albarello jars

about the project

albarello jars

My love of Dutch and English Delftware has been supplanted somewhat recently, after a holiday to central Italy last summer where I fell in love with antique Majolica wares. Shops, museums, market stalls, galleries all burst with an abundance of colour, pattern, delicate scrolled handles, fluted rims, elegant pedestals and so on.. and I was completely bowled over. I have been attempting to incorporate elements of this distinctive style ever since in my work.

As a starting point for the collection made for the Scottish Gallery, I used the traditional shapes of fluted dishes, tall jugs and albarello or medicine jars as a basis to highlight my fascination with linguistics - specifically the UK government’s response to the Covid 19 crisis in the form of slogans, phrases and sayings. Ranging from the simple and direct to the downright surreal, I selected my favourites and translated them into the Prime Minister’s favourite Latin using Google Translate and incorporated the results onto these traditional forms using recognisably ‘Majolica’ style devices such as script on curling ribbons and large formal cursive lettering painted onto the central panels of albarello jars.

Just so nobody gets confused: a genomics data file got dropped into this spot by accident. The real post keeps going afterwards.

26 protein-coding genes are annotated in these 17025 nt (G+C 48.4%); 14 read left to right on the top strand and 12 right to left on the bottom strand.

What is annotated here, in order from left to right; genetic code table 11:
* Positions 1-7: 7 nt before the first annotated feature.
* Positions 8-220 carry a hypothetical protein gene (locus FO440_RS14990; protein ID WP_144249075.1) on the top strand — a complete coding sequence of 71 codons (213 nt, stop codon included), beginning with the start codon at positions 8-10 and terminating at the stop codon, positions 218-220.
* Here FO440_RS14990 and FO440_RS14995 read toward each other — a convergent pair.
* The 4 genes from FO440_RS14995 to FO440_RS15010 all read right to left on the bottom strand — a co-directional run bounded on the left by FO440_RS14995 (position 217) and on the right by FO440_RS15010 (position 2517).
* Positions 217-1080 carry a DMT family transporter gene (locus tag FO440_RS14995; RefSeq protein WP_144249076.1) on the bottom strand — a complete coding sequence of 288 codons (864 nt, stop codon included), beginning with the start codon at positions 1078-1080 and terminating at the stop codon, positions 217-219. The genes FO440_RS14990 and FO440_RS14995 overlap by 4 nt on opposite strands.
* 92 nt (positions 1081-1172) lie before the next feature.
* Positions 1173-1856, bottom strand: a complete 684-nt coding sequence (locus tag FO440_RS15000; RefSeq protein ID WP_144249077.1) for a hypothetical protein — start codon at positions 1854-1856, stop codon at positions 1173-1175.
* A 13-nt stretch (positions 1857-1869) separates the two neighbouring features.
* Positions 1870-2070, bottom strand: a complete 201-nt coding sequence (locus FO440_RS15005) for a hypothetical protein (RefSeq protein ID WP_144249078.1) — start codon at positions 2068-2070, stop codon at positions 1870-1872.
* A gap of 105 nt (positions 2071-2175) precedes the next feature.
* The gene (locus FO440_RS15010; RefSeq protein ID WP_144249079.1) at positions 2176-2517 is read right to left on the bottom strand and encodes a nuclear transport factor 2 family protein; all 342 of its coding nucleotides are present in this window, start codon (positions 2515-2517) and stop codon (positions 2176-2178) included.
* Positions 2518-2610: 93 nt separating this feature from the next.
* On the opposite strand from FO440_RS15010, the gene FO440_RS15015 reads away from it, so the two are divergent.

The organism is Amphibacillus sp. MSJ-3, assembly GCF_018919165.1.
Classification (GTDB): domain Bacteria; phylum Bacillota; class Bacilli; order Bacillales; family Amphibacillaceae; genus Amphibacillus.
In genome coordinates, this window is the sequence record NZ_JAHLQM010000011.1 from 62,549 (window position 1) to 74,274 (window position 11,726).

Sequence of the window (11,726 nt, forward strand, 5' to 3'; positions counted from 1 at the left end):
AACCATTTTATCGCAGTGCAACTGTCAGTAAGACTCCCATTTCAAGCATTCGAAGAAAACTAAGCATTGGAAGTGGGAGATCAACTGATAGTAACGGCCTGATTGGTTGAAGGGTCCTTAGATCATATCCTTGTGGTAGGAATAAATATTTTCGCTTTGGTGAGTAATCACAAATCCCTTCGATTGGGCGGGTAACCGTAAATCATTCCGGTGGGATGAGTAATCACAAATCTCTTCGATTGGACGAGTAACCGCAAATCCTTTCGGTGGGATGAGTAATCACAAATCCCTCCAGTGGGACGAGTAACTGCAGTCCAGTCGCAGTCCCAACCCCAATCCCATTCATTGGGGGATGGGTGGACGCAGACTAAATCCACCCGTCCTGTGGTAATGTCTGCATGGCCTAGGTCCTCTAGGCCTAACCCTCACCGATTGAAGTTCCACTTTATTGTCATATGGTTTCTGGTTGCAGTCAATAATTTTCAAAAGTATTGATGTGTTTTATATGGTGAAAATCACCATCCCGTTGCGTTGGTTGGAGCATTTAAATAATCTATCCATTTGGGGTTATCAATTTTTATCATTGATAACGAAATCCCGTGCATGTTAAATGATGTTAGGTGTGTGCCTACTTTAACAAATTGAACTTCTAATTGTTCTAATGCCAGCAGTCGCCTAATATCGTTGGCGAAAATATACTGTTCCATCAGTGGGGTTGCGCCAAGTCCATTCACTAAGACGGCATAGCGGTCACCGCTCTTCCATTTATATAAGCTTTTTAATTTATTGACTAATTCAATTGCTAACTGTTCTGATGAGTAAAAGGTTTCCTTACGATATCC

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A preoccupation with linking the European ceramic and decorative art styles of the past with the present day is very much in evidence with Katrin Moye’s ceramic practice. References to Georgian and Baroque interior design, Dutch still life and vernacular painting, Italian Majolica and European Delftware can all be detected in her work.  Wheel-thrown multi part compositions, triple handled baluster jugs, fluted candlesticks and hand-built lidded flower bricks are exquisitely hand painted with coloured slips and underglazes.  These traditional materials and techniques make her feel connected to the long and distinguished line of European makers of decorated earthenware that stretches back hundreds of years. 

Katrin's creative output is very much animated by her education in History of Art and English Literature. Her pieces effortlessly marry the two subjects together with humour, joy and great sensitivity.


A preoccupation with linking bygone European ceramics and decorative art styles with the present day is distinctly evident in Katrin’s ceramic practice. References to Georgian and baroque interior design, Dutch still life and vernacular painting, Italian majolica and European delftware are all revealed in her work.

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